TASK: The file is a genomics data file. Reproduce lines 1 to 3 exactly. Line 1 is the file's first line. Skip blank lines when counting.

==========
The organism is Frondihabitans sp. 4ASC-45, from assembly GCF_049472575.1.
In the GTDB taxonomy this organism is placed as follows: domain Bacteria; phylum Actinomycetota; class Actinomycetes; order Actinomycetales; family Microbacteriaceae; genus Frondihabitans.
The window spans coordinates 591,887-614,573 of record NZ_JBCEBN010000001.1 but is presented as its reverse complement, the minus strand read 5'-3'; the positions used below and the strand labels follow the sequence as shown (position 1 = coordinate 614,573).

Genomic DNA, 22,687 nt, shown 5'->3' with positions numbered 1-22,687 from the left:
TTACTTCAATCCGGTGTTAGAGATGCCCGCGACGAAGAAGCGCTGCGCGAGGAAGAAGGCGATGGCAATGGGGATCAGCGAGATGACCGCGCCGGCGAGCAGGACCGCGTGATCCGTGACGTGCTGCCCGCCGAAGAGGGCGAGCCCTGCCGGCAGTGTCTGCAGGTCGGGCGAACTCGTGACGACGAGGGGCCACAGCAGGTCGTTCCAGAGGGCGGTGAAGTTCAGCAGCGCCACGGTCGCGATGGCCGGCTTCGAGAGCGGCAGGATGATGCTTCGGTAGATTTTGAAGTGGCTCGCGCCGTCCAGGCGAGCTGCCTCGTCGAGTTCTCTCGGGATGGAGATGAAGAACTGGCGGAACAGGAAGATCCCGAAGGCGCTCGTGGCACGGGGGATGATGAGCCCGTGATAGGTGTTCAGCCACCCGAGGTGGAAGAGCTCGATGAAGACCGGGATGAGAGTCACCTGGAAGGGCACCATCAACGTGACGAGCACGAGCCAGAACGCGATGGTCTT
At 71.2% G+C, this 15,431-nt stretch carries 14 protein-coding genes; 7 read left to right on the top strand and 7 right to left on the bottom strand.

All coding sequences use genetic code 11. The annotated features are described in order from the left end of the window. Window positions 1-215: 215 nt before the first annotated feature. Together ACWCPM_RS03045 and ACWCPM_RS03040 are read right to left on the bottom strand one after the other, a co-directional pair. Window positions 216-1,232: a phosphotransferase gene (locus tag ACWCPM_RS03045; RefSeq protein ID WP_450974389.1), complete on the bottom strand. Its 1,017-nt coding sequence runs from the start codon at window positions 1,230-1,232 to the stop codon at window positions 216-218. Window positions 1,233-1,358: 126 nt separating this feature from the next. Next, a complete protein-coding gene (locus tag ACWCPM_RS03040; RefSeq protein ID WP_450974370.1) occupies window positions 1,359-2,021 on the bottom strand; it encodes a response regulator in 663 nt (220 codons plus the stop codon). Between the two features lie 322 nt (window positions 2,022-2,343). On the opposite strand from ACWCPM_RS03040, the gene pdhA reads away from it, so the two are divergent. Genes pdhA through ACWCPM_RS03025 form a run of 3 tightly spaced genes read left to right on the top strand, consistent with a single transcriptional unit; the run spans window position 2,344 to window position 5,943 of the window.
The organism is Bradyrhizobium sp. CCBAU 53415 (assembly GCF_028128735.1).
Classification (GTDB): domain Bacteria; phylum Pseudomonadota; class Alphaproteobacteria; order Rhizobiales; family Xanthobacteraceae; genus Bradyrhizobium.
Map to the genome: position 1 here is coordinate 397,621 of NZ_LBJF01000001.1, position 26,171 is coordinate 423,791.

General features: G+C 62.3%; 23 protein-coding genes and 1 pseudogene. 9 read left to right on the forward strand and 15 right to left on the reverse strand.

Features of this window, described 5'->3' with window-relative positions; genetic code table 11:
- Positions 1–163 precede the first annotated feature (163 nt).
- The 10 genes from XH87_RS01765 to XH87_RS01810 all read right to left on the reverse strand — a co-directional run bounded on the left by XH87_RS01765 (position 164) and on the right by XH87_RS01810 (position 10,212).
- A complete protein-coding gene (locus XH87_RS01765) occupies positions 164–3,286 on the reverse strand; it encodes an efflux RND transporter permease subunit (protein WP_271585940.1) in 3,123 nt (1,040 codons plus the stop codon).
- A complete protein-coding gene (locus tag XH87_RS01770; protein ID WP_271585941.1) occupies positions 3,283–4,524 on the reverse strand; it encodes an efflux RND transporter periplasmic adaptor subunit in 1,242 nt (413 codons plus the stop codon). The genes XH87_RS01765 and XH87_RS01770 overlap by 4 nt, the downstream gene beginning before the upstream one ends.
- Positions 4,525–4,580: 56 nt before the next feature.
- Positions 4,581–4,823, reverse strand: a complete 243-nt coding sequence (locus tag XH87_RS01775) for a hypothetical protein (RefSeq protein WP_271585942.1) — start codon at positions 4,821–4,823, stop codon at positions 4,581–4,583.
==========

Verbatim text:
The organism is Frondihabitans sp. 4ASC-45, from assembly GCF_049472575.1.
In the GTDB taxonomy this organism is placed as follows: domain Bacteria; phylum Actinomycetota; class Actinomycetes; order Actinomycetales; family Microbacteriaceae; genus Frondihabitans.
The window spans coordinates 591,887-614,573 of record NZ_JBCEBN010000001.1 but is presented as its reverse complement, the minus strand read 5'-3'; the positions used below and the strand labels follow the sequence as shown (position 1 = coordinate 614,573).